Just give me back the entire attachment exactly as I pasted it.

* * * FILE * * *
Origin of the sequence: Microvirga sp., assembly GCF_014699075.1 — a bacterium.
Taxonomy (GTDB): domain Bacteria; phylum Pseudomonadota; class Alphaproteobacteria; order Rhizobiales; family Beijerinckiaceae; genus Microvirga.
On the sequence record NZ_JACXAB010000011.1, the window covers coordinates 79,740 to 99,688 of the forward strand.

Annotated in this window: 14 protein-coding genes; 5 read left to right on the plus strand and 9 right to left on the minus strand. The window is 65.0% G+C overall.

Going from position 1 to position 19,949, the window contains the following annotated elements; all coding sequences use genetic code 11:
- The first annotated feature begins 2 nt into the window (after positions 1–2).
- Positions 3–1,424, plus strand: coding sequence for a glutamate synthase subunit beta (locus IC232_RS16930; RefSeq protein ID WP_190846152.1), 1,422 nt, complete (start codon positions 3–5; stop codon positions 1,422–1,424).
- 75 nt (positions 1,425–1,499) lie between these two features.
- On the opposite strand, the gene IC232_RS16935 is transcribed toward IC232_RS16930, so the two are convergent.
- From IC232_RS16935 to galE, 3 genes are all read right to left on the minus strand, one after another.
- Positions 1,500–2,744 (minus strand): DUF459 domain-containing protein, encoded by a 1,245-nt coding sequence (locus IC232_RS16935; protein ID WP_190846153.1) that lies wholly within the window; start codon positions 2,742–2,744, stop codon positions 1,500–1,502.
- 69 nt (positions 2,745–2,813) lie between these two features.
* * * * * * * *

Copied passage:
Origin of the sequence: Microvirga sp., assembly GCF_014699075.1 — a bacterium.
Taxonomy (GTDB): domain Bacteria; phylum Pseudomonadota; class Alphaproteobacteria; order Rhizobiales; family Beijerinckiaceae; genus Microvirga.
On the sequence record NZ_JACXAB010000011.1, the window covers coordinates 79,740 to 99,688 of the forward strand.

Annotated in this window: 14 protein-coding genes; 5 read left to right on the plus strand and 9 right to left on the minus strand. The window is 65.0% G+C overall.

Going from position 1 to position 19,949, the window contains the following annotated elements; all coding sequences use genetic code 11:
- The first annotated feature begins 2 nt into the window (after positions 1–2).
- Positions 3–1,424, plus strand: coding sequence for a glutamate synthase subunit beta (locus IC232_RS16930; RefSeq protein ID WP_190846152.1), 1,422 nt, complete (start codon positions 3–5; stop codon positions 1,422–1,424).
- 75 nt (positions 1,425–1,499) lie between these two features.
- On the opposite strand, the gene IC232_RS16935 is transcribed toward IC232_RS16930, so the two are convergent.
- From IC232_RS16935 to galE, 3 genes are all read right to left on the minus strand, one after another.
- Positions 1,500–2,744 (minus strand): DUF459 domain-containing protein, encoded by a 1,245-nt coding sequence (locus IC232_RS16935; protein ID WP_190846153.1) that lies wholly within the window; start codon positions 2,742–2,744, stop codon positions 1,500–1,502.
- 69 nt (positions 2,745–2,813) lie between these two features.